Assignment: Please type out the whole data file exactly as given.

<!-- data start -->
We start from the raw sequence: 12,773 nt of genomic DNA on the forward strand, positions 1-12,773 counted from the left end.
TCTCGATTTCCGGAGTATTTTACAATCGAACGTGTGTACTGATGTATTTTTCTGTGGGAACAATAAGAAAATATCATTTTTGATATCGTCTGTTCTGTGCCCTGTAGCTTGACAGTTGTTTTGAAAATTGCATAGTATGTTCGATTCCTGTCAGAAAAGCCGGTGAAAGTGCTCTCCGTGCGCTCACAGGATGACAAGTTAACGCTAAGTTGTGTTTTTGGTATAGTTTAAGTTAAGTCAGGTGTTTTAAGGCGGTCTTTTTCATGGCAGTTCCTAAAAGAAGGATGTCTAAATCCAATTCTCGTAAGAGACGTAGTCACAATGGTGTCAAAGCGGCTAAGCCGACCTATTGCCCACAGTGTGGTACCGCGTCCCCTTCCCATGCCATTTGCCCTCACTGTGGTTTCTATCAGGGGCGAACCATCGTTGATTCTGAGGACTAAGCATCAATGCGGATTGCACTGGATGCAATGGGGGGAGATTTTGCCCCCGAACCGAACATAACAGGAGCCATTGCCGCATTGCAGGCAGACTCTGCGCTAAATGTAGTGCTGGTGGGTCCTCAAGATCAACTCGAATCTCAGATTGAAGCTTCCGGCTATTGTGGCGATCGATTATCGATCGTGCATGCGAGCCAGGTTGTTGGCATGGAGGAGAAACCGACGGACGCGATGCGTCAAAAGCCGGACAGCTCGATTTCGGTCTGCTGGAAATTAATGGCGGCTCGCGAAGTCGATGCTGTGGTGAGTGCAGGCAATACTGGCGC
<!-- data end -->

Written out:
We start from the raw sequence: 12,773 nt of genomic DNA on the forward strand, positions 1-12,773 counted from the left end.
TCTCGATTTCCGGAGTATTTTACAATCGAACGTGTGTACTGATGTATTTTTCTGTGGGAACAATAAGAAAATATCATTTTTGATATCGTCTGTTCTGTGCCCTGTAGCTTGACAGTTGTTTTGAAAATTGCATAGTATGTTCGATTCCTGTCAGAAAAGCCGGTGAAAGTGCTCTCCGTGCGCTCACAGGATGACAAGTTAACGCTAAGTTGTGTTTTTGGTATAGTTTAAGTTAAGTCAGGTGTTTTAAGGCGGTCTTTTTCATGGCAGTTCCTAAAAGAAGGATGTCTAAATCCAATTCTCGTAAGAGACGTAGTCACAATGGTGTCAAAGCGGCTAAGCCGACCTATTGCCCACAGTGTGGTACCGCGTCCCCTTCCCATGCCATTTGCCCTCACTGTGGTTTCTATCAGGGGCGAACCATCGTTGATTCTGAGGACTAAGCATCAATGCGGATTGCACTGGATGCAATGGGGGGAGATTTTGCCCCCGAACCGAACATAACAGGAGCCATTGCCGCATTGCAGGCAGACTCTGCGCTAAATGTAGTGCTGGTGGGTCCTCAAGATCAACTCGAATCTCAGATTGAAGCTTCCGGCTATTGTGGCGATCGATTATCGATCGTGCATGCGAGCCAGGTTGTTGGCATGGAGGAGAAACCGACGGACGCGATGCGTCAAAAGCCGGACAGCTCGATTTCGGTCTGCTGGAAATTAATGGCGGCTCGCGAAGTCGATGCTGTGGTGAGTGCAGGCAATACTGGCGC